Susan Kouguell Interviews Director Jenny Gage on her Documentary ‘All This Panic’ for SCRIPT MAGAZINE

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All this Panic takes an intimate look at the interior lives of a group of teenage girls as they come of age in Brooklyn. A potent mix of vivid portraiture and vérité, the documentary follows the girls as they navigate the ephemeral and fleeting transition between childhood and adulthood. As one teen in the film remarks, ‘They want to see us, but they don’t want to hear us’ this documentary is comprised entirely of young women speaking to their own experiences.

Susan Kouguell Interviews Director Jenny Gage about her Documentary ‘All This Panic’ | Script Magazine #scriptchat #screenwriting

DIrector Jenny Gage

Jenny Gage (Director) and Tom Betterton (DP) are a couple and long time collaborators on fine art, photography and film projects. All this Panic is the latest project in a celebrated career that has centered on the images and inner lives of young women across several mediums and genres. Their fine art work has appeared in gallery and museum shows throughout the world. Their commissioned work and portraits have been featured in publications, including W, Vanity Fair, and Italian Vogue. Their short film, Drift, screened at international festivals and museums. Jenny received her MFA in photography from Yale University.

All This Panic was shot as a two-person crew with minimal equipment, relying solely on natural light.

Jenny Gage: This was a film about the inner lives of the girls therefore the camera needed to be an extension of what the girls were seeing and feeling. Along with my partner, cinematographer Tom Betterton, we decided early on to shoot everything handheld so that he could move as quickly and easily through the city as the girls did. I knew there needed to be an organic approach to the filming process to encourage the girls to feel free enough to share the kind of unimpeded intimacy we were seeking. We imagined the camera to be as kinetic as our characters. Never judging, always participating and observing.All this Panic takes an intimate look at the interior lives of a group of teenage girls as they come of age in Brooklyn.

Evolution of the project

Gage: Tom and I knew Ginger and Dusty since they were 6 and 8 years old, and we knew their family a bit; we knew their father from our other career as still photographers. Right about the time we had our daughter they moved down the street from us. I would occasionally talk to them, and I was fascinated by them; what they were talking about, thinking about, who their friends were.  At a certain point I decided to make a film about them. I wrote their parents an email, I told them my intentions, which I didn’t really know at the time, all I really knew was that I wanted to film them and hear what they were talking and thinking about. And to immerse myself in their world. It began in a natural and organic way. Then we met their friends. That’s one of the reasons it took so long. At any given point we were following 10 girls.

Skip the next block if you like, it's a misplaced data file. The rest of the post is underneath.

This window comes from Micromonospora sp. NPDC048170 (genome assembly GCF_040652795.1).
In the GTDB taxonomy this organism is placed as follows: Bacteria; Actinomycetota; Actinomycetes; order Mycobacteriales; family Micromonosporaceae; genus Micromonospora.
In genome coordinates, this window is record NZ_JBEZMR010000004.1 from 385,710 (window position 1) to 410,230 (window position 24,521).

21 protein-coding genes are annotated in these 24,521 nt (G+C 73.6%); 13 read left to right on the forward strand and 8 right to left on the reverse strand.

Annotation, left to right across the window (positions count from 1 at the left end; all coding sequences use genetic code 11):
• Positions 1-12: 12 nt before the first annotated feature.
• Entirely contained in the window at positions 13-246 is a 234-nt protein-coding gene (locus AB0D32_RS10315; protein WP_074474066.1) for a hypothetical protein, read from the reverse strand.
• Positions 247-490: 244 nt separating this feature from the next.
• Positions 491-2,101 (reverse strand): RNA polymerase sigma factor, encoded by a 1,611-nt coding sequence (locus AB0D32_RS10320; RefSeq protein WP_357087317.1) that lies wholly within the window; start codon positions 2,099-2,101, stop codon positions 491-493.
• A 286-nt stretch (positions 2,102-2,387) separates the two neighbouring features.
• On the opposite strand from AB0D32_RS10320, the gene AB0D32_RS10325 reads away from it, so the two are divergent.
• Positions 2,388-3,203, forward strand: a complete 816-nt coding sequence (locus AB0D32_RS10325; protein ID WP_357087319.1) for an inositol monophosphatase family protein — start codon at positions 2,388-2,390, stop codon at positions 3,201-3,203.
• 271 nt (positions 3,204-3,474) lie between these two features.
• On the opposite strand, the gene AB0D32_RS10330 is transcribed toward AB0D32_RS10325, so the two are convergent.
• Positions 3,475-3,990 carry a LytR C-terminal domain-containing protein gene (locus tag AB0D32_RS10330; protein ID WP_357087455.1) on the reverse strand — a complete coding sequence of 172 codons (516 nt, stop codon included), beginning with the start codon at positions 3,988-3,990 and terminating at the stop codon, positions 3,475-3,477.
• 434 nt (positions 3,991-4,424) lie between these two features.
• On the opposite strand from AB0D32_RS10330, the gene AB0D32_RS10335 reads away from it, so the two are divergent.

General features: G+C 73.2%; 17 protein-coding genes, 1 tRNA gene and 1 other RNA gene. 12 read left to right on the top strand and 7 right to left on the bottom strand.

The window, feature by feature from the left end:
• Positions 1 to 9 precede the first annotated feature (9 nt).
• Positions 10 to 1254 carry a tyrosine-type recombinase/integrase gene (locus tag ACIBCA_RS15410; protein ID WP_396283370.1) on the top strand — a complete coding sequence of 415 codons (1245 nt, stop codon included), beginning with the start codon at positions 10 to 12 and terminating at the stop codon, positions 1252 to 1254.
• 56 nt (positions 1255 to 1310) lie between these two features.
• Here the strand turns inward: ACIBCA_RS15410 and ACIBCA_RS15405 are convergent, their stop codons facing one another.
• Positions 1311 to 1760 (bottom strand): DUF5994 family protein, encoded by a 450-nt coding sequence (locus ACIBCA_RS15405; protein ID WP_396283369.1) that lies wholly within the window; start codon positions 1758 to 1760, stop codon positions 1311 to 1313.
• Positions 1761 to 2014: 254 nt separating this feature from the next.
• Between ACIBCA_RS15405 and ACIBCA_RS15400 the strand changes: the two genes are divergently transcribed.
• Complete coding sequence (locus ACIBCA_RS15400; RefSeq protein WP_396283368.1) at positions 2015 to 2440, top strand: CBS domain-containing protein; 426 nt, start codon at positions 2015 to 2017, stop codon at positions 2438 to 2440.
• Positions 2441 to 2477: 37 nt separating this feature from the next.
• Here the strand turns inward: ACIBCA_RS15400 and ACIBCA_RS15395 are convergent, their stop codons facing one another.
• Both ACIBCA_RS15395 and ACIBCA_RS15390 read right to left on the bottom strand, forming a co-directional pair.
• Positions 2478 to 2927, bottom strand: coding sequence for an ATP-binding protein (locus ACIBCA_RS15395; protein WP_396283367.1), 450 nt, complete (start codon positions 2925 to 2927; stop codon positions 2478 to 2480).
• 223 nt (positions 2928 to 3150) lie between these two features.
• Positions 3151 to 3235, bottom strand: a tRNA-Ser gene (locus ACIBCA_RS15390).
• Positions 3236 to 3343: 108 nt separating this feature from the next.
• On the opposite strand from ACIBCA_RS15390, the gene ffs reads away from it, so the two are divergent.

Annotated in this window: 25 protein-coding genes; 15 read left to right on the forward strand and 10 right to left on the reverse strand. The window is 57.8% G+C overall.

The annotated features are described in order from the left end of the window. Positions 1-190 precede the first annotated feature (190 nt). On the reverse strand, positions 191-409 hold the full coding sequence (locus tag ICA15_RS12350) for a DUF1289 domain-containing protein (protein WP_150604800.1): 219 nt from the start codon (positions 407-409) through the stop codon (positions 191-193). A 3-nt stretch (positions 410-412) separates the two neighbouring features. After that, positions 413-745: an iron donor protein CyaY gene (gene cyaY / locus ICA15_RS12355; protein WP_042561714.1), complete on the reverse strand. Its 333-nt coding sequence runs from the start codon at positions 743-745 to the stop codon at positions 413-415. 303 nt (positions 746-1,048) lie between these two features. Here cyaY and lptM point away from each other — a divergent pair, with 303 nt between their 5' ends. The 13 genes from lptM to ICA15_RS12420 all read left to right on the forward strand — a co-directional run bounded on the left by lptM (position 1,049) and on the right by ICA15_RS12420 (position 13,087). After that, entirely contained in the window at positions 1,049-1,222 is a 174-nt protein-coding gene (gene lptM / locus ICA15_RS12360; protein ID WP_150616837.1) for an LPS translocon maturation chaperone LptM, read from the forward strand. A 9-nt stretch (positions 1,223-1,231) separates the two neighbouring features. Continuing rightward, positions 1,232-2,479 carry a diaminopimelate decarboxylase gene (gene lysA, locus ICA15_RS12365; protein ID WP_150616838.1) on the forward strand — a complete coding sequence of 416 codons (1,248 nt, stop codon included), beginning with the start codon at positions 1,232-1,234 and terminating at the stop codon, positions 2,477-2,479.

Kouguell: You shot over a period of three years.  Was there any type of set schedule?

Gage: We followed the girls’ cues. It was sporadic. For example there was a lot going on in the fall but in the winter there wasn’t. We realized after a year or two of filming that everything happened in the spring: first crushes, parties, girls running around the city, going to the beach. In the fall and winter we’d film them once a week, once every other week, and then in the spring it would be every other day. In the summer it would slow down because they’d go out of town, etc.

Kouguell: Did you have an outline or script in term of specific things you wanted them to talk about?

Gage:  There was no outline. We never had a script, but we definitely had things we wanted to talk to them about and things they wanted to talk to us about.  We had things we were curious about, and there were themes in their lives that kept coming up, like Ginger not going to college. From the first day we filmed her she was already thinking that she wasn’t going to go to college, so we followed that train of thought throughout the years. We would ask them: Boyfriends? Girlfriends? What’s going on, on that level? We would revisit those things and see how their outlooks had changed about who they like and what they like. It was an interesting time for the girls, talking about gender fluidity and the spectrum, and feeling that they didn’t have to be gay or straight, and that there were lots of grays and in between. That was enlightening to hear.

Ginger and Lena

Ginger and Lena

Kouguell: Did the ‘story’ change or your approach to the material change, as the three years went on?

Gage: Yes, as the girls evolved so did the themes and stories. One thing in the beginning when we followed Ginger and Lena, there was talk about who gets invited to a party, that was big in 10th grade. And then in the 11th and 12th grades, what came out was their evolving and complex friendship, their trust and loyalties and sometimes the hardships they went through together, and apart.